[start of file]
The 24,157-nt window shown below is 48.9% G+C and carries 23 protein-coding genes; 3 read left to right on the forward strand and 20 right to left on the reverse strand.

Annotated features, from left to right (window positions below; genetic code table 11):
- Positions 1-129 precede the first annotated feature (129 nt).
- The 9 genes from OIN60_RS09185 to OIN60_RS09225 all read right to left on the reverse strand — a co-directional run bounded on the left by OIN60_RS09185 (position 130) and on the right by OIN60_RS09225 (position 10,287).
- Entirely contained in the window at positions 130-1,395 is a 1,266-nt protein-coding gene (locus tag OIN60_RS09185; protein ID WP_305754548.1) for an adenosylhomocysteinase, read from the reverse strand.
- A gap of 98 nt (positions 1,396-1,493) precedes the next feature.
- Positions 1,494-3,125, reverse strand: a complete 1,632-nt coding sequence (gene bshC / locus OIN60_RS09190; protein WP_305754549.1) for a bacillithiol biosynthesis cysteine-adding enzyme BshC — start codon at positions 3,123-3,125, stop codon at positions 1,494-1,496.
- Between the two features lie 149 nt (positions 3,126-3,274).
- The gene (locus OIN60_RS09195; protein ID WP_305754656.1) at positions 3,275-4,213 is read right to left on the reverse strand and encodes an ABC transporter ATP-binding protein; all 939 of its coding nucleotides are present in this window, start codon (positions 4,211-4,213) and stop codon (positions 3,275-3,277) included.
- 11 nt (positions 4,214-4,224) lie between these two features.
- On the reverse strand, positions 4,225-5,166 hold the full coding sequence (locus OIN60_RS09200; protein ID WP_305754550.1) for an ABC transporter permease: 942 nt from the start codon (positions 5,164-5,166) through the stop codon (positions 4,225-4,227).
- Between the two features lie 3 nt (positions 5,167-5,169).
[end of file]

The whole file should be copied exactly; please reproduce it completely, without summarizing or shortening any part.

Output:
The 24,157-nt window shown below is 48.9% G+C and carries 23 protein-coding genes; 3 read left to right on the forward strand and 20 right to left on the reverse strand.

Annotated features, from left to right (window positions below; genetic code table 11):
- Positions 1-129 precede the first annotated feature (129 nt).
- The 9 genes from OIN60_RS09185 to OIN60_RS09225 all read right to left on the reverse strand — a co-directional run bounded on the left by OIN60_RS09185 (position 130) and on the right by OIN60_RS09225 (position 10,287).
- Entirely contained in the window at positions 130-1,395 is a 1,266-nt protein-coding gene (locus tag OIN60_RS09185; protein ID WP_305754548.1) for an adenosylhomocysteinase, read from the reverse strand.
- A gap of 98 nt (positions 1,396-1,493) precedes the next feature.
- Positions 1,494-3,125, reverse strand: a complete 1,632-nt coding sequence (gene bshC / locus OIN60_RS09190; protein WP_305754549.1) for a bacillithiol biosynthesis cysteine-adding enzyme BshC — start codon at positions 3,123-3,125, stop codon at positions 1,494-1,496.
- Between the two features lie 149 nt (positions 3,126-3,274).
- The gene (locus OIN60_RS09195; protein ID WP_305754656.1) at positions 3,275-4,213 is read right to left on the reverse strand and encodes an ABC transporter ATP-binding protein; all 939 of its coding nucleotides are present in this window, start codon (positions 4,211-4,213) and stop codon (positions 3,275-3,277) included.
- 11 nt (positions 4,214-4,224) lie between these two features.
- On the reverse strand, positions 4,225-5,166 hold the full coding sequence (locus OIN60_RS09200; protein ID WP_305754550.1) for an ABC transporter permease: 942 nt from the start codon (positions 5,164-5,166) through the stop codon (positions 4,225-4,227).
- Between the two features lie 3 nt (positions 5,167-5,169).